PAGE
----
July 1, 2016: International Journal for Parasitology, Drugs and Drug Resistance
N P Amdare, V K Khatri, R S P Yadav, A Tarnekar, K Goswami, M V R Reddy
Epidemiological and experimental evidence has supported the concept of using helminths as alternative bio-therapeutic agents in the treatment of type 1 diabetes (T1D). In the current study, two filarial proteins, recombinant Wuchereria bancrofti L2 (rWbL2) and Brugia malayi abundant larval transcript 2 (rBmALT-2) have been investigated, individually and in combination, for their therapeutic potential in streptozotocin (STZ)-induced T1D. The rWbL2 and rBmALT-2 proteins, when administered individually or in combination, have resulted in lowering of the blood glucose levels and reducing the incidence of T1D in mice...
September 26, 2016: Journal of Helminthology
Suprabhat Mukherjee, Sandip Mukherjee, Samir Bhattacharya, Santi Prasad Sinha Babu
Lymphatic filariasis is a vector borne parasitic disease results morbidities, disabilities and socio-economic loss in each year globally. Inflammatory consequences associated with any form of filariasis have drawn special attention. However, the molecular insight behind inflammation of host macrophage (MФ) is considered as one of the shaded areas in filarial research. Herein major emphasis was given to study the signaling pathway of MФ inflammation induced by surface proteins (SPs) of filarial parasite through in vitro and in vivo approaches...
September 23, 2016: Parasite Immunology
A M Radwan, N E Ahmed, L M Elakabawy, M Y Ramadan, R S Elmadawy
AIM: The primary objective of the present study is to determine the commonness of filarial parasites in donkeys in Egypt, identification of the filarial species tainting them and the delivered pathogenic impact connected with the infestation. MATERIALS AND METHODS: A total of 188 donkeys were examined for filarial infection. The blood samples and scraping of the cutaneous bleeding lesions were collected, stained, and inspected for microfilariae all through the period from March 2011 to October 2013...
August 2016: Veterinary World
Anastasia Diakou, Emmanouil Kapantaidakis, Androniki Tamvakis, Vassilios Giannakis, Nina Strus
BACKGROUND: The nematodes Dirofilaria immitis and D. repens are enzootic in Greece. In the light of evidence of dirofilariosis spreading to new areas around the world, the aim of the present study was to update and enrich the current knowledge on the prevalence of Dirofilaria infections in dogs in Greece, to assess the risk factors of heartworm infection, and to initiate the drawing of the epizootiological map of canine dirofilariosis, investigating Dirofilaria infections in five locations along the north-south axis of the country, i...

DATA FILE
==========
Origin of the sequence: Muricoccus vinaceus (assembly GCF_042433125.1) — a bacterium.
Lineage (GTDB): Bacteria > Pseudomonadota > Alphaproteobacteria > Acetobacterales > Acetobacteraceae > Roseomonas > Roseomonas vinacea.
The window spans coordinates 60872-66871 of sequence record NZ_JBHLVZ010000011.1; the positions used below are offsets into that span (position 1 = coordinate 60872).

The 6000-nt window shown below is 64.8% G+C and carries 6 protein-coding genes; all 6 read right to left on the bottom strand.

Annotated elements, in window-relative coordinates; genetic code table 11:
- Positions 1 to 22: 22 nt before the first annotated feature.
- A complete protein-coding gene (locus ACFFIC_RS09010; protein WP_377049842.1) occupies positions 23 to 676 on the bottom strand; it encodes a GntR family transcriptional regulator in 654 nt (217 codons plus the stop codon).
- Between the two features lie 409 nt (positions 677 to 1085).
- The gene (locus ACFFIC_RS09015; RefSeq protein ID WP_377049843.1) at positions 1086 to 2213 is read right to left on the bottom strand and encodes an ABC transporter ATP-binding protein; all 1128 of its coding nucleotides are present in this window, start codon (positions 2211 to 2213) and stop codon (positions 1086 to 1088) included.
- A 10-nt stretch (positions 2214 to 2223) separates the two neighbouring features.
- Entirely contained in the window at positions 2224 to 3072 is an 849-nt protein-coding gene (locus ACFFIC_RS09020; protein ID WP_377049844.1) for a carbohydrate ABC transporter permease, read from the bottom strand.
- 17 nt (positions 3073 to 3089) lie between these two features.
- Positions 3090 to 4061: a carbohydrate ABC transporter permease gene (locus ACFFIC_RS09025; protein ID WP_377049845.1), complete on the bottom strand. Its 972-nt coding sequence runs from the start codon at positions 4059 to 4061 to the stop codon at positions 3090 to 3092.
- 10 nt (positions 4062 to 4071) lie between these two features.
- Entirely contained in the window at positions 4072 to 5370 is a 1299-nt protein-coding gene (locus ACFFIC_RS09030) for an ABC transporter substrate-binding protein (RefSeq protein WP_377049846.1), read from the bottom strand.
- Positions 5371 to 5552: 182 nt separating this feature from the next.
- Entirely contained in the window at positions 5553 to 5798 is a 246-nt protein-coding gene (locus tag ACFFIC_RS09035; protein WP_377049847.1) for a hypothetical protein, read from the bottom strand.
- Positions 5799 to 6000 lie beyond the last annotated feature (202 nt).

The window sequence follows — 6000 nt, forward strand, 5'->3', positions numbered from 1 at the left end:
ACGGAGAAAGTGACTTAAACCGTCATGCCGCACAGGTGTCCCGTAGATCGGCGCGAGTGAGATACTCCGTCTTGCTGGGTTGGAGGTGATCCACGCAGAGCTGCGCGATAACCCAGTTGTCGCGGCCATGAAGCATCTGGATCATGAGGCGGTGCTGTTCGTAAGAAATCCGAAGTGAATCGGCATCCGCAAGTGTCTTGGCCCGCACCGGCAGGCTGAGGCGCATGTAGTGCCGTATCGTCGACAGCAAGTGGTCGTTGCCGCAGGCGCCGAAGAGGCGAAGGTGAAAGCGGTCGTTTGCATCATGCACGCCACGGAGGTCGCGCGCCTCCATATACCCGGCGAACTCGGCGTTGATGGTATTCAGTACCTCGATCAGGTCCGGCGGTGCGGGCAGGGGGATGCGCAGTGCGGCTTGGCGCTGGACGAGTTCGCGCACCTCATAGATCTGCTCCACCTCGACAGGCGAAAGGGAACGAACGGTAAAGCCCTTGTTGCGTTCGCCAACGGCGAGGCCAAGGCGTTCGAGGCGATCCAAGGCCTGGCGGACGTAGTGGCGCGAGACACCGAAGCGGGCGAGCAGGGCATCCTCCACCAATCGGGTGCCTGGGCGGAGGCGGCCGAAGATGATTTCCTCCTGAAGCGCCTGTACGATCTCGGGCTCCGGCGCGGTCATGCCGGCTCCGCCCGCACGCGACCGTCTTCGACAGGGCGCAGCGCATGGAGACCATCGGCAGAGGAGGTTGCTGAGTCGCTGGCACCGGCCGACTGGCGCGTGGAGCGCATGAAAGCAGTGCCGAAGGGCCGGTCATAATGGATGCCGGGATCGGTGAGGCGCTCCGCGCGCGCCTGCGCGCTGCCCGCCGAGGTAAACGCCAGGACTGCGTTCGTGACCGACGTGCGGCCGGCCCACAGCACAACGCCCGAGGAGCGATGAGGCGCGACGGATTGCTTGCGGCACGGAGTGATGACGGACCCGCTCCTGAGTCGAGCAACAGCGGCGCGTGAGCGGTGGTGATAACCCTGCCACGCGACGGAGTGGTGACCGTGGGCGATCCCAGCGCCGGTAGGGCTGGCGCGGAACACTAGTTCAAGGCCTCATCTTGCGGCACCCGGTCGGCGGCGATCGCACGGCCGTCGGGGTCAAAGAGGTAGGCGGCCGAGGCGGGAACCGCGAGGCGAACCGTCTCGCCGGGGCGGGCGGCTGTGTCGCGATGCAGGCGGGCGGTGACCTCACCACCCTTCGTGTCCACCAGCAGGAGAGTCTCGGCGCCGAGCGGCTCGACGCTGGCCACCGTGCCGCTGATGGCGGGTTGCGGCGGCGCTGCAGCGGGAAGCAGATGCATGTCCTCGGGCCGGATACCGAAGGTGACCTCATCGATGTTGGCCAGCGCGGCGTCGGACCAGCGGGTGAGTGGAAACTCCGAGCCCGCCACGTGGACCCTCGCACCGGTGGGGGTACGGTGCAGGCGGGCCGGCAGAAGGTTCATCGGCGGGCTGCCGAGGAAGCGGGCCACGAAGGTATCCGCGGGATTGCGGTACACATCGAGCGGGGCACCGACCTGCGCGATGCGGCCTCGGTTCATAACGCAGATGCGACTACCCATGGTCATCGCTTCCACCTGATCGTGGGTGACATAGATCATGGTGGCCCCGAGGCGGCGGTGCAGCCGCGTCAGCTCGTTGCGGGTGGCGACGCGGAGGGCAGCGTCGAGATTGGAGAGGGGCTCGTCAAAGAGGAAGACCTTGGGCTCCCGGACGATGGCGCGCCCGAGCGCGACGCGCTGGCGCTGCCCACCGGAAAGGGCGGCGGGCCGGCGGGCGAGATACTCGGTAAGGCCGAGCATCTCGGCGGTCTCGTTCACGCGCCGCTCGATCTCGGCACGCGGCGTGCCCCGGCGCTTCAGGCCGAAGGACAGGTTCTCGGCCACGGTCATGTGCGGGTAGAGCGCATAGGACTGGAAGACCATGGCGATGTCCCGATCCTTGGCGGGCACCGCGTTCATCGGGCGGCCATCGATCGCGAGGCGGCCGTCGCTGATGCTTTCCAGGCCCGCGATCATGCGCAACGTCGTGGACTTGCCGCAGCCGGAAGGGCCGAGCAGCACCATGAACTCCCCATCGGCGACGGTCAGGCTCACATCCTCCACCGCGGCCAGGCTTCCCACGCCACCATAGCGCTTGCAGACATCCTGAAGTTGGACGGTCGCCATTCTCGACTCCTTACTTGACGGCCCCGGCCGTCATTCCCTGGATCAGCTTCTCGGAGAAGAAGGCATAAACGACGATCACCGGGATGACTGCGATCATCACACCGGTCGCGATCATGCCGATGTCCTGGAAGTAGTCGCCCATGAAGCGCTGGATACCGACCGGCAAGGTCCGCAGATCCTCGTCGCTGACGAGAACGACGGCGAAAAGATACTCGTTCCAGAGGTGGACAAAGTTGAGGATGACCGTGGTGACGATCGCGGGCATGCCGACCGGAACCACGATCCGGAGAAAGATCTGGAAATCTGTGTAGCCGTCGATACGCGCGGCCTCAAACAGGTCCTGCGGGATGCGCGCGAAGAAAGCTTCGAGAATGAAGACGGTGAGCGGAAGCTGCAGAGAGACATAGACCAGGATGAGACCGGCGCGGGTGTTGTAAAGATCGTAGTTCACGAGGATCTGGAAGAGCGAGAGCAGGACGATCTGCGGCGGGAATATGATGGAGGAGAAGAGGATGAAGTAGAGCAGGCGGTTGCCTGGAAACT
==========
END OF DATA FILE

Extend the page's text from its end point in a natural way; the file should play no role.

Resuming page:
2016: Parasites & Vectors
Ana Hernández-González, Laura Moya, María J Perteguer, Zaida Herrador, Rufino Nguema, Justino Nguema, Pilar Aparicio, Agustín Benito, Teresa Gárate
BACKGROUND: Onchocerciasis or "river blindness" is a chronic parasitic disease caused by the filarial worm Onchocerca volvulus, transmitted through infected blackflies (Simulium spp.). Bioko Island (Equatorial Guinea) used to show a high endemicity for onchocerciasis. During the last years, the disease control programmes using different larvicides and ivermectin administration have considerably reduced the prevalence and intensity of infection. Based on this new epidemiological scenario, in the present work we aimed to assess the impact of the strategies applied against onchocerciasis in Bioko Island by an evaluation of IgG4 antibodies specific for recombinant Ov-16 in ELISA...
2016: Parasites & Vectors
Sandra Ramos-Lopez, Ma Fabiola León-Galván, Mariana Salas-Alatorre, Alma A Lechuga-Arana, Mauricio Valencia-Posadas, Abner J Gutiérrez-Chávez
Dirofilaria repens is the causative zoonotic agent of subcutaneous dirofilariosis. Although the American continent is considered currently free of D. repens infections, in the past few years there have been some reports suggesting the presence of this agent in the Americas. In Guanajuato, Mexico, there is a report of the presence of D. repens. To determine whether this parasite is really present in Guanajuato, a total of 177 EDTA blood samples from dogs were tested using the modified Knott's technique. Using this technique, we found 15 positive samples, which were then analyzed using the PCR technique, with a panfilarial set of primers and a specific primer pair for D...
September 15, 2016: Vector Borne and Zoonotic Diseases